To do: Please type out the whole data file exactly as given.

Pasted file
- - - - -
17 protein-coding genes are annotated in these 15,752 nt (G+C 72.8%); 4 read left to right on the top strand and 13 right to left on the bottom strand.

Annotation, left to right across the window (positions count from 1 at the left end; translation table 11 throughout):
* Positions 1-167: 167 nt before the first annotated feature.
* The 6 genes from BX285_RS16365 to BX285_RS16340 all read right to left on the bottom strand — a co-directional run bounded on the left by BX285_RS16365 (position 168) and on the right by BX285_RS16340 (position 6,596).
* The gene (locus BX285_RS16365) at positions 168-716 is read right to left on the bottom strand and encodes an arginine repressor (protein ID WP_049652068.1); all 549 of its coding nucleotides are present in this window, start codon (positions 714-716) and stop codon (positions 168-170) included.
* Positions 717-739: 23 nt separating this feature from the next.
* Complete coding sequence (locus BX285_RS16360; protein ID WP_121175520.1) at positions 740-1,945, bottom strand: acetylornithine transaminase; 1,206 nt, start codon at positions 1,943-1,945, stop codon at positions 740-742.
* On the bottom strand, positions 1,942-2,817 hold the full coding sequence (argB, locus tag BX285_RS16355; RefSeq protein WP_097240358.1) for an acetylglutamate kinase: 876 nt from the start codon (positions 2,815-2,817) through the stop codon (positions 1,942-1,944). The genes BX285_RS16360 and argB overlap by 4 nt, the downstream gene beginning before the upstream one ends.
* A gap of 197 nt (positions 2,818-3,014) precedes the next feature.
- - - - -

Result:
17 protein-coding genes are annotated in these 15,752 nt (G+C 72.8%); 4 read left to right on the top strand and 13 right to left on the bottom strand.

Annotation, left to right across the window (positions count from 1 at the left end; translation table 11 throughout):
* Positions 1-167: 167 nt before the first annotated feature.
* The 6 genes from BX285_RS16365 to BX285_RS16340 all read right to left on the bottom strand — a co-directional run bounded on the left by BX285_RS16365 (position 168) and on the right by BX285_RS16340 (position 6,596).
* The gene (locus BX285_RS16365) at positions 168-716 is read right to left on the bottom strand and encodes an arginine repressor (protein ID WP_049652068.1); all 549 of its coding nucleotides are present in this window, start codon (positions 714-716) and stop codon (positions 168-170) included.
* Positions 717-739: 23 nt separating this feature from the next.
* Complete coding sequence (locus BX285_RS16360; protein ID WP_121175520.1) at positions 740-1,945, bottom strand: acetylornithine transaminase; 1,206 nt, start codon at positions 1,943-1,945, stop codon at positions 740-742.
* On the bottom strand, positions 1,942-2,817 hold the full coding sequence (argB, locus tag BX285_RS16355; RefSeq protein WP_097240358.1) for an acetylglutamate kinase: 876 nt from the start codon (positions 2,815-2,817) through the stop codon (positions 1,942-1,944). The genes BX285_RS16360 and argB overlap by 4 nt, the downstream gene beginning before the upstream one ends.
* A gap of 197 nt (positions 2,818-3,014) precedes the next feature.